Posted 9 years ago on Nov. 21, 2011, 10:47 p.m. EST by radbradd
from Carmel, CA
This content is user submitted and not an official statement
November 21, 2011
TO: UCR Students, Faculty, and Staff
I have watched in sadness and shock this past week as peaceful protests on our sister UC campuses have erupted into scenes where students, faculty, and staff have been pushed back and pepper sprayed. The chancellors on these campuses and President Yudof have called for independent investigations of these incidents, and that is exactly what now needs to be done.
In addition, President Yudof issued a statement on November 20 indicating, “…Free speech is part of the DNA of this university, and non-violent protest has long been central to our history. It is a value we must protect with vigilance.” I could not agree more.
Over the past few weeks, and as you deserve and should expect, there have been many discussions among UCR leadership, including vice chancellors, deans, the Academic Senate, student leadership, Staff Assembly, and campus law enforcement regarding a principled, safe, and secure path forward.
We have affirmed the right to free speech and peaceful assembly for our students, faculty, and staff on campus. We have reviewed and reaffirmed clear and responsible procedures for responding to assemblies in a way that ensures the safety of participants and the campus community at large, while also protecting property and our capacity to carry out our mission.
During previous periods of protest at UCR, I have been proud of the manner in which our students, faculty, and staff have expressed themselves. Since my arrival here just over three years ago, rallies, marches, and teach-ins have been held with no ugly confrontations, no pepper spray, and no arrests. Student leaders, union protestors, and others have negotiated with campus leadership to establish expectations and understand policies and protocols of time, place, and manner.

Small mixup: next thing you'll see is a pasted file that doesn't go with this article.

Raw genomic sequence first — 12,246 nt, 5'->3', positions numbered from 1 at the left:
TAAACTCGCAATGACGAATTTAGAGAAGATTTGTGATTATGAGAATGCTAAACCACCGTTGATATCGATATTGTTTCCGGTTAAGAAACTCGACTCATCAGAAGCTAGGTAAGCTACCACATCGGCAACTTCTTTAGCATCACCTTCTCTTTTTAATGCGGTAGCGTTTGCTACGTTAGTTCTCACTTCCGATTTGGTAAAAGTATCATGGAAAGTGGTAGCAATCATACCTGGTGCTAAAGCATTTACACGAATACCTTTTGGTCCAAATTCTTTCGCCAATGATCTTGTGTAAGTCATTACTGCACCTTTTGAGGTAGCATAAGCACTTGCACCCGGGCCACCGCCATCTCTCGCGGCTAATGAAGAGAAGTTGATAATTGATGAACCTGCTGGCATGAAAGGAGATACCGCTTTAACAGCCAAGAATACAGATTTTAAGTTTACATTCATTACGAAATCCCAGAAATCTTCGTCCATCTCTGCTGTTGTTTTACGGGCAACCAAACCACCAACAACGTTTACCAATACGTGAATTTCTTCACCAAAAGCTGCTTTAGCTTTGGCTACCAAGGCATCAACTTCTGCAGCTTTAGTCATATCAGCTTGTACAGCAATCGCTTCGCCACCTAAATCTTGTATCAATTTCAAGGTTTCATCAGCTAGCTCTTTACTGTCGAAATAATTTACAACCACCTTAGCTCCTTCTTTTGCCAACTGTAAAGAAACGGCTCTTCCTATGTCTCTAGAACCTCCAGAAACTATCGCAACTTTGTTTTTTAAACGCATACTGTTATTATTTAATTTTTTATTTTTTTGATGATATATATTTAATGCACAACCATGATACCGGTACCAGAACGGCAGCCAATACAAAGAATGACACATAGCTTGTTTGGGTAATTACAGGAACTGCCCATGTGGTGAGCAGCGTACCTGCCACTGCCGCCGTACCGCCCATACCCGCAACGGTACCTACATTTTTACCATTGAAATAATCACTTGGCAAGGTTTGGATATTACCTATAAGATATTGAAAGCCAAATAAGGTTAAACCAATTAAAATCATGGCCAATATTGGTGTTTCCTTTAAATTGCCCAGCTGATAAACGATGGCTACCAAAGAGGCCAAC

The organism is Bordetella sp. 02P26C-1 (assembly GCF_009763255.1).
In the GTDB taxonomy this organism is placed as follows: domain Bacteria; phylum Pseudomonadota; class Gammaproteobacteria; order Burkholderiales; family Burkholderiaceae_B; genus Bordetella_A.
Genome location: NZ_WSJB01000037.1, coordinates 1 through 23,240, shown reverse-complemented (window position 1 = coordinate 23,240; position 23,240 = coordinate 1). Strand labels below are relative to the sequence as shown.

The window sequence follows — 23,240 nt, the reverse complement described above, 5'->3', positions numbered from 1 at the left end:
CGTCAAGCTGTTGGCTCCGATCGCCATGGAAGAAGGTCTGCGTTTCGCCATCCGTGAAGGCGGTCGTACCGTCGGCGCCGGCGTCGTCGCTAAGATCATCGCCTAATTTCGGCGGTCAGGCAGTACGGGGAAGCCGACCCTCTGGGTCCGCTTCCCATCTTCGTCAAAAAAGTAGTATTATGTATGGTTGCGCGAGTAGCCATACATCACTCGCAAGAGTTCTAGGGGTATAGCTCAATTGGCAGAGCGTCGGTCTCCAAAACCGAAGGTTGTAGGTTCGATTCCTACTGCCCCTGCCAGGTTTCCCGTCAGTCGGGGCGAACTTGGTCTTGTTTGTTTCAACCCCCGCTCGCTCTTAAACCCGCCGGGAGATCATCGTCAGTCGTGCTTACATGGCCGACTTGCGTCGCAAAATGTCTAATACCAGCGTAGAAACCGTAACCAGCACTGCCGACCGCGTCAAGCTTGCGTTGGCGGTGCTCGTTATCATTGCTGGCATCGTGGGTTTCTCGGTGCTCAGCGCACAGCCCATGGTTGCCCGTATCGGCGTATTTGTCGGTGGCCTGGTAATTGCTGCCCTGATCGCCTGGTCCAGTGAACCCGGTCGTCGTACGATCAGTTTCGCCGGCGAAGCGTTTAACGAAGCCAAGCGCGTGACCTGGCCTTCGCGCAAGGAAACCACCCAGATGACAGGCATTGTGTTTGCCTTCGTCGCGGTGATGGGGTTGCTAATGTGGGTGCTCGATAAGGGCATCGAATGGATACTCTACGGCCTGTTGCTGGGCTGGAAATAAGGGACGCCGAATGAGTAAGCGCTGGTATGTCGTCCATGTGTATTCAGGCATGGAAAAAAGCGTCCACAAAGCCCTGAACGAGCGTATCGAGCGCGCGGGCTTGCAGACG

Yes, UCR protestors have loudly raised their voices and expressed their opinions and even their anger. When it comes to the disinvestment by the State of California in public education, including the University of California, my voice joins in.
I want to conclude by again affirming the right of our students, faculty, staff, and community to gather peacefully and exercise free speech. The issues today are complex and many. Let us bring the intellectual strength of our university and our people to shed light on these issues and to engage in meaningful and constructive dialogue with the goal of deepening our understanding and mutual respect.
Timothy P. White Chancellor